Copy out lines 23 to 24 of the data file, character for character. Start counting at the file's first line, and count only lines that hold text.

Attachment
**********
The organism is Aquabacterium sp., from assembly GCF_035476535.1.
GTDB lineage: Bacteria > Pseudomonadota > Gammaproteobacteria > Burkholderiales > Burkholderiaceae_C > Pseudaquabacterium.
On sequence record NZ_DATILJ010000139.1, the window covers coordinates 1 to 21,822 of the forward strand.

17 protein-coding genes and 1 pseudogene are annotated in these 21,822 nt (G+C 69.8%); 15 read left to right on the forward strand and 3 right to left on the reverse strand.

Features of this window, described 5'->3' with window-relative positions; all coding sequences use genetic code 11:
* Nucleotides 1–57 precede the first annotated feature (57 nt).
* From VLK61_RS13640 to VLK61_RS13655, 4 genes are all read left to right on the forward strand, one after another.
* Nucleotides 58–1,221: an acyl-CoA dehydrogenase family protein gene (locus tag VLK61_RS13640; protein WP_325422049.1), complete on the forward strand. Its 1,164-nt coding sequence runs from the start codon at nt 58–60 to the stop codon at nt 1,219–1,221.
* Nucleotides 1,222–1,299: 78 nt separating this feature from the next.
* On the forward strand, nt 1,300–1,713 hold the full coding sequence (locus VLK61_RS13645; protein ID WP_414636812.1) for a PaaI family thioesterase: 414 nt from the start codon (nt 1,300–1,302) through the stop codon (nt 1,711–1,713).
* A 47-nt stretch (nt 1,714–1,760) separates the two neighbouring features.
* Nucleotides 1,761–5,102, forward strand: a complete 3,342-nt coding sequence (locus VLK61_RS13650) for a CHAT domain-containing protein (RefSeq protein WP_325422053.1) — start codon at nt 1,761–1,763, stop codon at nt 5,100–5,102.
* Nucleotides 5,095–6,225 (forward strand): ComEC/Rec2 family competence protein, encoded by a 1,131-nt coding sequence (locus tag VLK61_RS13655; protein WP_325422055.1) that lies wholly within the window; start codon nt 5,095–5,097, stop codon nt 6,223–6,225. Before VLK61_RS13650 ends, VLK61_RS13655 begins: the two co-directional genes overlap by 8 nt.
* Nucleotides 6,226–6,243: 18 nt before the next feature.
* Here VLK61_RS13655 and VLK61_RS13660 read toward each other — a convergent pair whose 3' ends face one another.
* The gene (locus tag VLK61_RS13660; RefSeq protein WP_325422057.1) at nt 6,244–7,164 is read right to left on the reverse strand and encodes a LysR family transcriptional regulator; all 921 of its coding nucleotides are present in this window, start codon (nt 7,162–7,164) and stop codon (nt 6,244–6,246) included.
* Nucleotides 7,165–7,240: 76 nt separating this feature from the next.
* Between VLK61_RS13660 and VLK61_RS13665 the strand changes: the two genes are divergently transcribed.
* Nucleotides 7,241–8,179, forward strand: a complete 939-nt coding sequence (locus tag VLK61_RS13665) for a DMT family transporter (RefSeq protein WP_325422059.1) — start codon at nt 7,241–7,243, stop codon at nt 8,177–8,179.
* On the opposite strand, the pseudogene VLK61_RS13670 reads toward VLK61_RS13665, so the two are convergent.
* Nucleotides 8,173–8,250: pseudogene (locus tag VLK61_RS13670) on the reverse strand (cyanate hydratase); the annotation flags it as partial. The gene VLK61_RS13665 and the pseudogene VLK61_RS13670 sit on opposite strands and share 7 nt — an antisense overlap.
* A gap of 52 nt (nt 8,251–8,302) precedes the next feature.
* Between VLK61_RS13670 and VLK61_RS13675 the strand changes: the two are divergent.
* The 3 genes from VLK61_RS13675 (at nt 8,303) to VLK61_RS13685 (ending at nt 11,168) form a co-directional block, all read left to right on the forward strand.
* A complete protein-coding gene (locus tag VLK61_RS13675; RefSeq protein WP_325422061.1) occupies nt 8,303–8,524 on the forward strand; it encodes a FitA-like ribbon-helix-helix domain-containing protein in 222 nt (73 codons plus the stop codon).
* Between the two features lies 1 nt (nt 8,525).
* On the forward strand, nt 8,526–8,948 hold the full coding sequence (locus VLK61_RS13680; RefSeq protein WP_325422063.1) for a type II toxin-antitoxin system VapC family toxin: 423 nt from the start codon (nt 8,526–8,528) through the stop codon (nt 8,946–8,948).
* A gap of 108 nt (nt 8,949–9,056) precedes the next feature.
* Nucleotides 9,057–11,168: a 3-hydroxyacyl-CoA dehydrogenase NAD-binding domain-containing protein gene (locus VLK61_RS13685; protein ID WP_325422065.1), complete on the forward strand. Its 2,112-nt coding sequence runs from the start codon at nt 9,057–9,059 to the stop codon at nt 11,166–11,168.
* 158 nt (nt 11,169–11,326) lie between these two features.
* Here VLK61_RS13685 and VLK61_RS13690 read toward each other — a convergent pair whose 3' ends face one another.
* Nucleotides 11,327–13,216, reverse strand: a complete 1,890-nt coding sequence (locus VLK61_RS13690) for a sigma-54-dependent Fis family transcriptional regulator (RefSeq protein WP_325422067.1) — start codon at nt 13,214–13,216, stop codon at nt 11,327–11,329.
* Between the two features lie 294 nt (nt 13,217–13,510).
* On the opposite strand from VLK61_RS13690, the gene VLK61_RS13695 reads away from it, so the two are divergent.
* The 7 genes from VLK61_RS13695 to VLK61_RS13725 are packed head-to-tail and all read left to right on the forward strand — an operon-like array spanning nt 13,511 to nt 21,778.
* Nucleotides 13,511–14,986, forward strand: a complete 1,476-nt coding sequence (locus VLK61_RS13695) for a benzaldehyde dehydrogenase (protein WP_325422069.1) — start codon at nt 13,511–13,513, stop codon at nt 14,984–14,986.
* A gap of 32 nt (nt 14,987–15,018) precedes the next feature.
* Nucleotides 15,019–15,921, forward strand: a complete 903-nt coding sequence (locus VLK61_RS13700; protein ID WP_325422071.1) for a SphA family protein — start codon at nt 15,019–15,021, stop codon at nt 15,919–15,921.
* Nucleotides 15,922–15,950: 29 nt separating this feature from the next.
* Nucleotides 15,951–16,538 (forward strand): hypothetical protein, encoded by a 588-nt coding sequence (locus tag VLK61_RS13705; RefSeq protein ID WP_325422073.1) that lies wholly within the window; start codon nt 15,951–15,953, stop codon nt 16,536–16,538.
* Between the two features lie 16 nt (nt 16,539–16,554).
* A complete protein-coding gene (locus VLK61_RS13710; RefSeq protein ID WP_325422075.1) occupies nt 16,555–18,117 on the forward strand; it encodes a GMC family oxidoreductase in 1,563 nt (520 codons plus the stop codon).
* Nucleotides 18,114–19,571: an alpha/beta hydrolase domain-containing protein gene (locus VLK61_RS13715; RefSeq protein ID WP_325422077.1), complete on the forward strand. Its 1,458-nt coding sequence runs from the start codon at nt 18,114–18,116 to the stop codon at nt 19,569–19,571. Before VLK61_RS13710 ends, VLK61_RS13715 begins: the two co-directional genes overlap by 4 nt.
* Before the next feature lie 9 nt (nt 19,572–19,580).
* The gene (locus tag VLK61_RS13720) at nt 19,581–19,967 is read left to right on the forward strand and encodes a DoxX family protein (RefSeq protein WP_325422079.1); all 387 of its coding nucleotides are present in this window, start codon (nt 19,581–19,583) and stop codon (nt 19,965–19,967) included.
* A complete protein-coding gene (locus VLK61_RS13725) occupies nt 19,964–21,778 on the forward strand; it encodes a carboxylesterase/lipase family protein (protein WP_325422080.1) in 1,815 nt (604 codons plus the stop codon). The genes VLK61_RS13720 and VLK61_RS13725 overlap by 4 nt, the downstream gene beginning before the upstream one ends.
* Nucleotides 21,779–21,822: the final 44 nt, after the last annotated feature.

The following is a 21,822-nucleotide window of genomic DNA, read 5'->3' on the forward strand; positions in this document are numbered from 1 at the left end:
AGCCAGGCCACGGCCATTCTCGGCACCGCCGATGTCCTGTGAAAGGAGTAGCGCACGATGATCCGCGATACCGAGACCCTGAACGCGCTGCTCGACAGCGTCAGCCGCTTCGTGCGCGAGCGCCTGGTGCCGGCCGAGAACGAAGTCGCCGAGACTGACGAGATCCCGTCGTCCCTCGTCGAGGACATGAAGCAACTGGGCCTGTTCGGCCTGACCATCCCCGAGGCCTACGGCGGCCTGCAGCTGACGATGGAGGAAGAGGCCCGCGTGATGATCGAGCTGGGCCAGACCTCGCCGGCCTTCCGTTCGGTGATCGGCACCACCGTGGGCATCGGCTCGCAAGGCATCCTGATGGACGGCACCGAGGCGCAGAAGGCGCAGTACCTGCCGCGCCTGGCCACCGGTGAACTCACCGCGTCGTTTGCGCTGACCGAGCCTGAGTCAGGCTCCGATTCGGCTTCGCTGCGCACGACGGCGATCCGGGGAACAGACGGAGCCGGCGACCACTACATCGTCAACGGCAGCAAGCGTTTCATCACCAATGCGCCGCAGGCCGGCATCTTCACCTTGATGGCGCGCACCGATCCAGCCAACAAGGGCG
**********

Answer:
* Between VLK61_RS13670 and VLK61_RS13675 the strand changes: the two are divergent.
* The 3 genes from VLK61_RS13675 (at nt 8,303) to VLK61_RS13685 (ending at nt 11,168) form a co-directional block, all read left to right on the forward strand.